How to Introduce Your Kids to Solid Foods
Words Kasey Hickey
There’s a lot of information out there on feeding children, and it can get overwhelming. When I had my first child, my friend Catherine was the first person I turned to for advice about baby-feeding. After all, her site Weelicious is devoted to feeding children and she’s written not one but two wildly popular books on the topic.
My babies just reached the point where they’re ready to start eating solid foods. My daughter Mila is happily eating all sorts of foods already: pureed broccoli, sweet potato, zucchini, eggs, and more. But my son Noah hasn’t shown quite as much interest. I’ve forgotten what’s “normal” and if I’m doing this “right.”
Thankfully, Catherine has an easygoing approach to introducing babies to solid foods and I was excited to pick her brain, yet again—only this time to share her insights with all of you.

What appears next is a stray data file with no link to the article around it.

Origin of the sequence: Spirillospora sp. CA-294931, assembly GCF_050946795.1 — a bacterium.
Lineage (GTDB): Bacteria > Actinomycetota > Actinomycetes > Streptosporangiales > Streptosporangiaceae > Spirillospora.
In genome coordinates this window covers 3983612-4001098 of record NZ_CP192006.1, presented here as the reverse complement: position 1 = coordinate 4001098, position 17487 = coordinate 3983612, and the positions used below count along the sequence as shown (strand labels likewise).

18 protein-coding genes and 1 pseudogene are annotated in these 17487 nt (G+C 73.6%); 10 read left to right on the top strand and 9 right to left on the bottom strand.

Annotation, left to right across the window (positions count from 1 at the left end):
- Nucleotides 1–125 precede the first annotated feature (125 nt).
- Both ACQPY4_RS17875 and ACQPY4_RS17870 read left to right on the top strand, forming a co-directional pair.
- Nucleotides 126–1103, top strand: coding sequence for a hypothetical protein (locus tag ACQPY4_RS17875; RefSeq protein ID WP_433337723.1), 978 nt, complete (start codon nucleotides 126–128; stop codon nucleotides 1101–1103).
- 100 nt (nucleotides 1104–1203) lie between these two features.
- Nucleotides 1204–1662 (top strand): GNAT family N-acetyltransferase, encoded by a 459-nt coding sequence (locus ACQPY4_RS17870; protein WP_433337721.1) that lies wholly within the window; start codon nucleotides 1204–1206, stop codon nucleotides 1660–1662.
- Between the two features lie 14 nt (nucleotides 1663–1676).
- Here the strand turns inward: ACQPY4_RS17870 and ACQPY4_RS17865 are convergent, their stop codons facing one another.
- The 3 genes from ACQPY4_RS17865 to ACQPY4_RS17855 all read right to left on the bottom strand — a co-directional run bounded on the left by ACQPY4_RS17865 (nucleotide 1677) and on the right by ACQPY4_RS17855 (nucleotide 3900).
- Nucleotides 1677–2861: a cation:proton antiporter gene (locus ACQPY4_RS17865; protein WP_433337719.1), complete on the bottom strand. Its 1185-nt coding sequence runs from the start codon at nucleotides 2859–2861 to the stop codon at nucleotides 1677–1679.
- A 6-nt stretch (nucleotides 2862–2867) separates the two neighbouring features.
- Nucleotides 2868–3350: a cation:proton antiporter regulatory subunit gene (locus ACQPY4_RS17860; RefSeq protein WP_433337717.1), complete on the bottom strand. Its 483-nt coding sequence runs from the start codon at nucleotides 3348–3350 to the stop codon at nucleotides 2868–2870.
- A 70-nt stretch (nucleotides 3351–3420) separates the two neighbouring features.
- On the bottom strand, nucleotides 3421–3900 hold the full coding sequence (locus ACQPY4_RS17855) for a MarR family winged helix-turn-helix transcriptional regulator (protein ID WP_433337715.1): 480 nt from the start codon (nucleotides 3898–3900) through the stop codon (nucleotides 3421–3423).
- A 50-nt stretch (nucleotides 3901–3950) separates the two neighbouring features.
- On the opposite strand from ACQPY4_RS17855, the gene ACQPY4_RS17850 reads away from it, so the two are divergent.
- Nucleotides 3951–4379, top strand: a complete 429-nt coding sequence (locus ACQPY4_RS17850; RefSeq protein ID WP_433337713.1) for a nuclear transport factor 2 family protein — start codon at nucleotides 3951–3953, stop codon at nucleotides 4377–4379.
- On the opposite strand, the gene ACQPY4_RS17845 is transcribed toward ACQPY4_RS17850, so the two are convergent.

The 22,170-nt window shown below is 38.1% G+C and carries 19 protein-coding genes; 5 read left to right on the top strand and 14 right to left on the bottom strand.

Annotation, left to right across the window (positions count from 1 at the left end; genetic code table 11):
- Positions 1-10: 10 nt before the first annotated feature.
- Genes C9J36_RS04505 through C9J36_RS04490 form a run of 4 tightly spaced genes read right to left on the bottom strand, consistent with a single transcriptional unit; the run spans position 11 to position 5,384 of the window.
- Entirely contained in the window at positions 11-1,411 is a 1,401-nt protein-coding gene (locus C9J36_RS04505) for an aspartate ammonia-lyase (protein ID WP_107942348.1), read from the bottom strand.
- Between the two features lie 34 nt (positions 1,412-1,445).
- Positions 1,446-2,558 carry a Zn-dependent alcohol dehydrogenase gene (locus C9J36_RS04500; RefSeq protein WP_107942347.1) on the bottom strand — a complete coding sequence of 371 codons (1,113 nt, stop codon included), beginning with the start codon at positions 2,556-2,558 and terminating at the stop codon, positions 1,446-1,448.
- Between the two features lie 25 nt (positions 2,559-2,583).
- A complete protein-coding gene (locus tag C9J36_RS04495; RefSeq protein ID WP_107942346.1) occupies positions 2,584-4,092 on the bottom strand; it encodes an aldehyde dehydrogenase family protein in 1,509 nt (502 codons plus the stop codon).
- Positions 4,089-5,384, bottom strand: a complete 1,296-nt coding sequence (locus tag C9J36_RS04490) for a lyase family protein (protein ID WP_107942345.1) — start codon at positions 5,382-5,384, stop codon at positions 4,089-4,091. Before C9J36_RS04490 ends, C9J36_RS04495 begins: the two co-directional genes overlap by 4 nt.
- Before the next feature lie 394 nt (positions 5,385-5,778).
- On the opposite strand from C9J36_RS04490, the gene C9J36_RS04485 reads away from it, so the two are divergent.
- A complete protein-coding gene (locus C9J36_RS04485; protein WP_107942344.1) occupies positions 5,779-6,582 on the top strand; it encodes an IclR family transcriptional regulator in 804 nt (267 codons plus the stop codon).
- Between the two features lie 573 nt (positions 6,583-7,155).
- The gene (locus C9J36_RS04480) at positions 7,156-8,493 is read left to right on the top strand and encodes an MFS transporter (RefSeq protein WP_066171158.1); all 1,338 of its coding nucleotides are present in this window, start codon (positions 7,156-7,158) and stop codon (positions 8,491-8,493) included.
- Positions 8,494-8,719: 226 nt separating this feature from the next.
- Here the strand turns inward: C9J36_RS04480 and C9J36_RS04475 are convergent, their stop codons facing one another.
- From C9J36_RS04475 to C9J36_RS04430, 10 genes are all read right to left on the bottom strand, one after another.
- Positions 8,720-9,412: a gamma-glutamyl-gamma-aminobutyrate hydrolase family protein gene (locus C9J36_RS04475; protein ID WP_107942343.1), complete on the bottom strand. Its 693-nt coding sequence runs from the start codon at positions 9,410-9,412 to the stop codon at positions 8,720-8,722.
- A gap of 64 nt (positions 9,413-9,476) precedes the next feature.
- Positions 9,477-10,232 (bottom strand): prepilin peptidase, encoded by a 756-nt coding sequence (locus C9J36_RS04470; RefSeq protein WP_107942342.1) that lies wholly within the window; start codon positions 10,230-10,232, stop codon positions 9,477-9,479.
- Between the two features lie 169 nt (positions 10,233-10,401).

How do I know my baby is ready to try solid foods?
Every baby is their own unique being when it comes to feeding, but around 6 months you can start offering your baby a variety of pureed fruits and vegetables. Start with a seasonal food and offer it pureed a few days in a row so your baby gets used to the taste and texture. Continue adding new foods every few days. Allow your baby to hold a spoon so they’re part of the feeding process.
What are the best solid foods to start your kids on?
I generally lean towards what’s in season. Some favorites are:
- Sweet potatoes
- Butternut squash
What’s your best time-saving tip for making solid food at home?
Thank goodness for my peeler (seriously!). I peel tons of butternut squash, potatoes, and more to steam or roast for dinner. I try to make tons of baby food once a week and store half in the fridge, half in the freezer in these airtight baby blocks. They’re the perfect portion size, not to mention great for feeding on the go.
Thanks so much for sharing your wisdom with us, Catherine. Now off to puree some squash and apples and stash some away in the freezer.